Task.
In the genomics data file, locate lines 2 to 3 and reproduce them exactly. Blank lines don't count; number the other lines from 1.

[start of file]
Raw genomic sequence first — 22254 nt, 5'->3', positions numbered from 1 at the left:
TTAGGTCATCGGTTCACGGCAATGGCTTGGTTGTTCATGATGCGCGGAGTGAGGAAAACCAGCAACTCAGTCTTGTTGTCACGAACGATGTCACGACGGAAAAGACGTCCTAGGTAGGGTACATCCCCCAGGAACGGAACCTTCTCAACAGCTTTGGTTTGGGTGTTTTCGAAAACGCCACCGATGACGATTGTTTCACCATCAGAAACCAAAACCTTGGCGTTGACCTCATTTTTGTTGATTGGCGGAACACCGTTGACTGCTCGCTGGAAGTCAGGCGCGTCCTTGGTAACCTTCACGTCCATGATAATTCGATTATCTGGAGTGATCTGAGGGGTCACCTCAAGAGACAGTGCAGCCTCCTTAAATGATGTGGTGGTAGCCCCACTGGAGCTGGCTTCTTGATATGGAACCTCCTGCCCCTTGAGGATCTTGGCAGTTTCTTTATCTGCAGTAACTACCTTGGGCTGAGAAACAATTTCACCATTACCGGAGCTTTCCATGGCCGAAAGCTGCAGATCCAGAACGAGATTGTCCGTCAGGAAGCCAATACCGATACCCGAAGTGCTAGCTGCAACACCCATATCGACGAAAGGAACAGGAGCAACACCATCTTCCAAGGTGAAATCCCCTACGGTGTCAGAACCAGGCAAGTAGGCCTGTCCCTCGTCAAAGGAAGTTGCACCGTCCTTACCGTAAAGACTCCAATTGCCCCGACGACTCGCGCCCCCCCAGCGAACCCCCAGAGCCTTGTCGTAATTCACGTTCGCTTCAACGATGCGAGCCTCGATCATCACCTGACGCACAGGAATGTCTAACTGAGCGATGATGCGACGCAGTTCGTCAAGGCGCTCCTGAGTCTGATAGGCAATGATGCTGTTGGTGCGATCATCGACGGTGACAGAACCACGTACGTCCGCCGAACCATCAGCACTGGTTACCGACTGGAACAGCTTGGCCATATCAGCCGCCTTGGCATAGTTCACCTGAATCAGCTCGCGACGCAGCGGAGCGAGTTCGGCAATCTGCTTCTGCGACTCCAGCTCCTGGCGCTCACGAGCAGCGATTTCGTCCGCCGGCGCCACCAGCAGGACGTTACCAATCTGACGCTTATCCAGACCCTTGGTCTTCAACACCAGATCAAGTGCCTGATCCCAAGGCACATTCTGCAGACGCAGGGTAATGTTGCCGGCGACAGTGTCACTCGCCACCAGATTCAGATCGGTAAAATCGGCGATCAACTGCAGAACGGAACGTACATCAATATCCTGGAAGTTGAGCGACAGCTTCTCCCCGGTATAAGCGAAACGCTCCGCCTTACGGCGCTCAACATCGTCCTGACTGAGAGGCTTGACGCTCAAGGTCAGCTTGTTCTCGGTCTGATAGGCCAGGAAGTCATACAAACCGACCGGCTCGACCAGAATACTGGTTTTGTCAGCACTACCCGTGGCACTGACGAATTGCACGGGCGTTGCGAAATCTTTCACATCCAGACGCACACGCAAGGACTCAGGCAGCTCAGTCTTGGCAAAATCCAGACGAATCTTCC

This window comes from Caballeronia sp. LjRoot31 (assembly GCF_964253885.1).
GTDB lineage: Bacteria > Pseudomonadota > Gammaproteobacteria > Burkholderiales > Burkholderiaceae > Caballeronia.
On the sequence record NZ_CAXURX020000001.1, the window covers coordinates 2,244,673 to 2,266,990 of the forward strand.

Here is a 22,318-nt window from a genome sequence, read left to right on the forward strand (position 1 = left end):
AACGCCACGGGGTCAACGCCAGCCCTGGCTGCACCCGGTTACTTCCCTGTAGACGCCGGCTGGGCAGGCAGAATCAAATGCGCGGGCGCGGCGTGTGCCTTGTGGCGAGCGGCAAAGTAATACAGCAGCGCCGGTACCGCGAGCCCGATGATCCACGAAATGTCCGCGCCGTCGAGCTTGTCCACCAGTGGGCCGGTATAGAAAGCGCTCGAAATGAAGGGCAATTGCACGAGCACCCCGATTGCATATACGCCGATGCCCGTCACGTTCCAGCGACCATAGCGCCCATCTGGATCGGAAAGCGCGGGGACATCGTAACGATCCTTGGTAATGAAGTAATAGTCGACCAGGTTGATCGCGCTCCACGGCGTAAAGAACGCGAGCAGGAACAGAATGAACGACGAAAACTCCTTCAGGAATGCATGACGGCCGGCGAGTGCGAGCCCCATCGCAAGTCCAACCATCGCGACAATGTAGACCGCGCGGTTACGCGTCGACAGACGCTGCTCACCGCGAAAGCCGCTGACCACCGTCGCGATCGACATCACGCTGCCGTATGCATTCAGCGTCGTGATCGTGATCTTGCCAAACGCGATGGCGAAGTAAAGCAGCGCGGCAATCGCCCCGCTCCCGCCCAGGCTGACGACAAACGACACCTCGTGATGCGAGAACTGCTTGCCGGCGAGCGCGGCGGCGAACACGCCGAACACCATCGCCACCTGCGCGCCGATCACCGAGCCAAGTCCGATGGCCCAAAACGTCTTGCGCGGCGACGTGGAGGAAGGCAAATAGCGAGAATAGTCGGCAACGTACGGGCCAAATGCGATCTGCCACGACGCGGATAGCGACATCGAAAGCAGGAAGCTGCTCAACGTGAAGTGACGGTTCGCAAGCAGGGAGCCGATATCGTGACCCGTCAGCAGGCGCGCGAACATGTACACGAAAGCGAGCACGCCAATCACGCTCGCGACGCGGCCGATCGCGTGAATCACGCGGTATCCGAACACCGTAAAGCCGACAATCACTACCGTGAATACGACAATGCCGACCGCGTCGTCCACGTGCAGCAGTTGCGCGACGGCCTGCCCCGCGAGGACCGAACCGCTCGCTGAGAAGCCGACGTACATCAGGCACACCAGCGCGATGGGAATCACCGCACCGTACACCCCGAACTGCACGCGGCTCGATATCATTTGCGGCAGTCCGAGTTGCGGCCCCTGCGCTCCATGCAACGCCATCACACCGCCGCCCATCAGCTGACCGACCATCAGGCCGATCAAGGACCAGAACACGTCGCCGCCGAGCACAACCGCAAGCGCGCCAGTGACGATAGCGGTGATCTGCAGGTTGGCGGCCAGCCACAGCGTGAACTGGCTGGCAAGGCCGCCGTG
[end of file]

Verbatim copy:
TTAGGTCATCGGTTCACGGCAATGGCTTGGTTGTTCATGATGCGCGGAGTGAGGAAAACCAGCAACTCAGTCTTGTTGTCACGAACGATGTCACGACGGAAAAGACGTCCTAGGTAGGGTACATCCCCCAGGAACGGAACCTTCTCAACAGCTTTGGTTTGGGTGTTTTCGAAAACGCCACCGATGACGATTGTTTCACCATCAGAAACCAAAACCTTGGCGTTGACCTCATTTTTGTTGATTGGCGGAACACCGTTGACTGCTCGCTGGAAGTCAGGCGCGTCCTTGGTAACCTTCACGTCCATGATAATTCGATTATCTGGAGTGATCTGAGGGGTCACCTCAAGAGACAGTGCAGCCTCCTTAAATGATGTGGTGGTAGCCCCACTGGAGCTGGCTTCTTGATATGGAACCTCCTGCCCCTTGAGGATCTTGGCAGTTTCTTTATCTGCAGTAACTACCTTGGGCTGAGAAACAATTTCACCATTACCGGAGCTTTCCATGGCCGAAAGCTGCAGATCCAGAACGAGATTGTCCGTCAGGAAGCCAATACCGATACCCGAAGTGCTAGCTGCAACACCCATATCGACGAAAGGAACAGGAGCAACACCATCTTCCAAGGTGAAATCCCCTACGGTGTCAGAACCAGGCAAGTAGGCCTGTCCCTCGTCAAAGGAAGTTGCACCGTCCTTACCGTAAAGACTCCAATTGCCCCGACGACTCGCGCCCCCCCAGCGAACCCCCAGAGCCTTGTCGTAATTCACGTTCGCTTCAACGATGCGAGCCTCGATCATCACCTGACGCACAGGAATGTCTAACTGAGCGATGATGCGACGCAGTTCGTCAAGGCGCTCCTGAGTCTGATAGGCAATGATGCTGTTGGTGCGATCATCGACGGTGACAGAACCACGTACGTCCGCCGAACCATCAGCACTGGTTACCGACTGGAACAGCTTGGCCATATCAGCCGCCTTGGCATAGTTCACCTGAATCAGCTCGCGACGCAGCGGAGCGAGTTCGGCAATCTGCTTCTGCGACTCCAGCTCCTGGCGCTCACGAGCAGCGATTTCGTCCGCCGGCGCCACCAGCAGGACGTTACCAATCTGACGCTTATCCAGACCCTTGGTCTTCAACACCAGATCAAGTGCCTGATCCCAAGGCACATTCTGCAGACGCAGGGTAATGTTGCCGGCGACAGTGTCACTCGCCACCAGATTCAGATCGGTAAAATCGGCGATCAACTGCAGAACGGAACGTACATCAATATCCTGGAAGTTGAGCGACAGCTTCTCCCCGGTATAAGCGAAACGCTCCGCCTTACGGCGCTCAACATCGTCCTGACTGAGAGGCTTGACGCTCAAGGTCAGCTTGTTCTCGGTCTGATAGGCCAGGAAGTCATACAAACCGACCGGCTCGACCAGAATACTGGTTTTGTCAGCACTACCCGTGGCACTGACGAATTGCACGGGCGTTGCGAAATCTTTCACATCCAGACGCACACGCAAGGACTCAGGCAGCTCAGTCTTGGCAAAATCCAGACGAATCTTCC

This window comes from Caballeronia sp. LjRoot31 (assembly GCF_964253885.1).